Mitigation has been the dominant approach to dealing with climate change to date. Perceived limitations of this approach, however, led Parties to the United Nations Framework Convention on Climate Change (UNFCC) to agree in Bali, 2007 that the alternative approach of adaptation should play a significantly greater role in the future global response, and this is now embedded as one of the post 2012 pillars. There is evidence of adaptation already taking place but this is currently piecemeal in manner. A more strategic approach is therefore needed to ensure that timely and effective adaptation measures are taken, ensuring coherence across different sectors and levels of governance. To this end the European Union produced a White Paper in April 2009, aimed at reducing vulnerability. Similarly, on a national basis many countries are consulting on a range of adaptive instruments, with the UK being no exception and issuing a consultation document on the implementation of the Marine Strategy Framework Directive in October 2009. A major problem, however, is the disconnect between the vertical structure of legal instruments from international conventions, through European Community law, state legislation, and what happens within the coastal communities through local government and agencies. Adaptive management shows up in coastal management plans, regional development plans, and agency guidance documents; yet it appears almost nowhere within codified statutory and regulatory text. The research presented in this article is geographically concerned with exploring the capacity of coastal areas to adapt to change and what legal impediments might hinder such responses. In order to further the research, a case study approach is used with a particular focus on Christchurch Bay, UK, the conclusions from which may be transferred horizontally to other vulnerable areas of the UK coast and beyond.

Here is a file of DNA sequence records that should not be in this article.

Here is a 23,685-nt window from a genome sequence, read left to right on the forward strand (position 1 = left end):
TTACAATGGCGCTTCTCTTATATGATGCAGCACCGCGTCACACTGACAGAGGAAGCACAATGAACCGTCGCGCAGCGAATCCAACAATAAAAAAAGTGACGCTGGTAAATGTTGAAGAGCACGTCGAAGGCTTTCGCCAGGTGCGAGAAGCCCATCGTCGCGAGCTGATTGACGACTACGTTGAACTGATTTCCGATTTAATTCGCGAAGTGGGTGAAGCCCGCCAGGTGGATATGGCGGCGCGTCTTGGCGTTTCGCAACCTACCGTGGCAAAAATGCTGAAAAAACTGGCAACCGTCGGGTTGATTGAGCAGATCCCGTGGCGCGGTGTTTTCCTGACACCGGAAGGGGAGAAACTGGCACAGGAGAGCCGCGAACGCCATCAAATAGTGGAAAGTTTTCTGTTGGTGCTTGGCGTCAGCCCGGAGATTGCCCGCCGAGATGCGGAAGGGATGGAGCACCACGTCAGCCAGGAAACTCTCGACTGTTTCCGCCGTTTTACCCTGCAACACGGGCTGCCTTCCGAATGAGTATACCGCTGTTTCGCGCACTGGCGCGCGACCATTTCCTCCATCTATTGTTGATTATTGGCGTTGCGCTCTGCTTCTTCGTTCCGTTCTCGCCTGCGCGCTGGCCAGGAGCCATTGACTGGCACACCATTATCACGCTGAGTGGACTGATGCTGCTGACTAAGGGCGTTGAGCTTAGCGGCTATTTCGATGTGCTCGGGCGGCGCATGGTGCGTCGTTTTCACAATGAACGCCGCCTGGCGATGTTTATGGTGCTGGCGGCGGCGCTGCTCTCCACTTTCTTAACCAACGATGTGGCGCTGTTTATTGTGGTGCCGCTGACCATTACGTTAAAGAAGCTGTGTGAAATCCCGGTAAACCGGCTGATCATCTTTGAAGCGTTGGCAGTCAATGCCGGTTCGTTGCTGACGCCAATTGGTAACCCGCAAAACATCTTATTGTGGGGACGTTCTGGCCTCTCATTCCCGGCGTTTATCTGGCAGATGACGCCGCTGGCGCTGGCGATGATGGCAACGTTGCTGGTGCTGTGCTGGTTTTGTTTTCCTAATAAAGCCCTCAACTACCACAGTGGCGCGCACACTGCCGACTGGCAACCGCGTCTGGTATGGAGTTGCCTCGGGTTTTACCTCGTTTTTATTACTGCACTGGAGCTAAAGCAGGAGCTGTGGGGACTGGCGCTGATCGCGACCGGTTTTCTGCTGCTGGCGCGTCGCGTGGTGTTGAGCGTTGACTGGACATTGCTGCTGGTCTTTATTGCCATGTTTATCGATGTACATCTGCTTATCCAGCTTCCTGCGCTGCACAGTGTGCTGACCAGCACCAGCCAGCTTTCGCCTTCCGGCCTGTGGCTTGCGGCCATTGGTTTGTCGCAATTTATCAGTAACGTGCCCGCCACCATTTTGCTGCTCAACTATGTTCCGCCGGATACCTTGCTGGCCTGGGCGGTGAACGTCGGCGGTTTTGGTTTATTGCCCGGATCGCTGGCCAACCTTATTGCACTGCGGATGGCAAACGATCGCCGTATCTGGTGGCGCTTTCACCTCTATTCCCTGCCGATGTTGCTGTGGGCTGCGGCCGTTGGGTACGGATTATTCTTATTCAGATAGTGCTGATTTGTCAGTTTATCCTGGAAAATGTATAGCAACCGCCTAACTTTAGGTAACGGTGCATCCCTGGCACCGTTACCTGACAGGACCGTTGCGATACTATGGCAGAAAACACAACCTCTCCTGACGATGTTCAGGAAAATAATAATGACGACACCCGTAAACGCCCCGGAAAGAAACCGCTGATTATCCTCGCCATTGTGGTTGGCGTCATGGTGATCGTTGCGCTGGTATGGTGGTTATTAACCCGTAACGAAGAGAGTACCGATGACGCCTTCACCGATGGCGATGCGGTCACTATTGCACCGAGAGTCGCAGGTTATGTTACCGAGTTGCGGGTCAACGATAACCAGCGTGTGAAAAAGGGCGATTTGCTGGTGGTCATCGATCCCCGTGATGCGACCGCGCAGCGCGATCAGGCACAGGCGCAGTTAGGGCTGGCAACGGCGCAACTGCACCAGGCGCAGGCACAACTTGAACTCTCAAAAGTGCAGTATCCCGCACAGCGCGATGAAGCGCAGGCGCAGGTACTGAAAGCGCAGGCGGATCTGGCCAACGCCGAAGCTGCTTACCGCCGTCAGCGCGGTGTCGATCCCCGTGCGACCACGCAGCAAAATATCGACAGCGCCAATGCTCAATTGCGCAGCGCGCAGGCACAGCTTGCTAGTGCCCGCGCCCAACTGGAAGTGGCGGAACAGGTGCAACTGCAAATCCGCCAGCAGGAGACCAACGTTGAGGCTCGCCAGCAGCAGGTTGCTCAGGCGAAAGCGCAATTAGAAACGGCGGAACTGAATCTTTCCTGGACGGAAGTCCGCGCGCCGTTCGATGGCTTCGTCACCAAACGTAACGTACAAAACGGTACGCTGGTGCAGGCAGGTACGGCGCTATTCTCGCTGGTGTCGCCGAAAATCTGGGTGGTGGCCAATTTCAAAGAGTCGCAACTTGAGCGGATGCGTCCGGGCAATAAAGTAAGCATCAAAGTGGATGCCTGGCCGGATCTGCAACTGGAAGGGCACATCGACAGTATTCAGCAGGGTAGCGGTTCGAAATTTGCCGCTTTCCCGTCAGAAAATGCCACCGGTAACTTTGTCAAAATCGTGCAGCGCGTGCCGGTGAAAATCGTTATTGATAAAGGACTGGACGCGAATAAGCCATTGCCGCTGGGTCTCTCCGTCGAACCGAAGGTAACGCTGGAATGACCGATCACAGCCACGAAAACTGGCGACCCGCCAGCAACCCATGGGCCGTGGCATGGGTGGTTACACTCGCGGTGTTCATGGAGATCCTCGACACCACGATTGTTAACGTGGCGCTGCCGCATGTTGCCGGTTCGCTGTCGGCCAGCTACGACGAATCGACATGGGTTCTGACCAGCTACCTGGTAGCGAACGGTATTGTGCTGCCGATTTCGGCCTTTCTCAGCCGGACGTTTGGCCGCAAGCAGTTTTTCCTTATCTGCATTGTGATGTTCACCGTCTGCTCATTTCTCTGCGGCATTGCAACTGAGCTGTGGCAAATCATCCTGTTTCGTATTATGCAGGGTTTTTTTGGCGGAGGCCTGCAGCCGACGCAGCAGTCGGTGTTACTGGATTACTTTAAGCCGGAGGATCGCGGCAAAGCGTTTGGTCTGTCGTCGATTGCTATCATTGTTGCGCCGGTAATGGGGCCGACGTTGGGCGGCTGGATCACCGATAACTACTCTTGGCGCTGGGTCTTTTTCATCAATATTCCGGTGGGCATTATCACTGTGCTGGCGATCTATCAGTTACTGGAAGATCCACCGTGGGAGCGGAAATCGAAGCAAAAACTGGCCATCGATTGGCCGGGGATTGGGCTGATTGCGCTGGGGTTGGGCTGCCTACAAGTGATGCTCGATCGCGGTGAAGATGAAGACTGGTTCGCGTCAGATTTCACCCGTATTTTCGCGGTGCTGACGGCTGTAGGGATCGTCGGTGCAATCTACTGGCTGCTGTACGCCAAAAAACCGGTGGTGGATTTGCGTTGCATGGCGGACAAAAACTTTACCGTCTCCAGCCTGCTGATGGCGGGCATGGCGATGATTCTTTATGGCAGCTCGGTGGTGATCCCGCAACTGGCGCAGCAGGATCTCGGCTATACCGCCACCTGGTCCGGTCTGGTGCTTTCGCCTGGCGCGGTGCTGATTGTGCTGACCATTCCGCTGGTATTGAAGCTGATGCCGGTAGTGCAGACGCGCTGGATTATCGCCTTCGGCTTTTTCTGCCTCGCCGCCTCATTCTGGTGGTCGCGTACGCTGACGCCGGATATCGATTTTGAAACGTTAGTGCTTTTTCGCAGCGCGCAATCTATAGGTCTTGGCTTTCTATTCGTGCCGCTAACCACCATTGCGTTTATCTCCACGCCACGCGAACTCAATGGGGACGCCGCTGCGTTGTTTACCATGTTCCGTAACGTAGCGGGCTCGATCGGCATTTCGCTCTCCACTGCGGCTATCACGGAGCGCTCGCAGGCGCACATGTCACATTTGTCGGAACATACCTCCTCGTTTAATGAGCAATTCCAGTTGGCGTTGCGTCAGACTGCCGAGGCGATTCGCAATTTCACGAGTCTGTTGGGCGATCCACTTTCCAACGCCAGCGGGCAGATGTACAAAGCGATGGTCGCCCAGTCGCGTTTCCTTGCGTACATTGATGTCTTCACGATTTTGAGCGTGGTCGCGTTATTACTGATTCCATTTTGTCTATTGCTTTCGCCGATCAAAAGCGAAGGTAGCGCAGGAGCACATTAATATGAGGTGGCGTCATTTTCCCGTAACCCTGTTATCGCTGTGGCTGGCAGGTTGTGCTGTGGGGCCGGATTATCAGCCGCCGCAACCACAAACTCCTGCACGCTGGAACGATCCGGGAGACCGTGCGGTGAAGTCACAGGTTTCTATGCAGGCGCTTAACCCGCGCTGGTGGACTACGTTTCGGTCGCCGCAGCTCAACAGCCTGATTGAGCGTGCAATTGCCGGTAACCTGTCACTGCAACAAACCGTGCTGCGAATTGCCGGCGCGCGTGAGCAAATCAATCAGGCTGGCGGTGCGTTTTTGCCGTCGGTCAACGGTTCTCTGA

|Number of pages||34|
|Journal||Sea Grant Law and Policy Journal|
|Publication status||Published - 2010|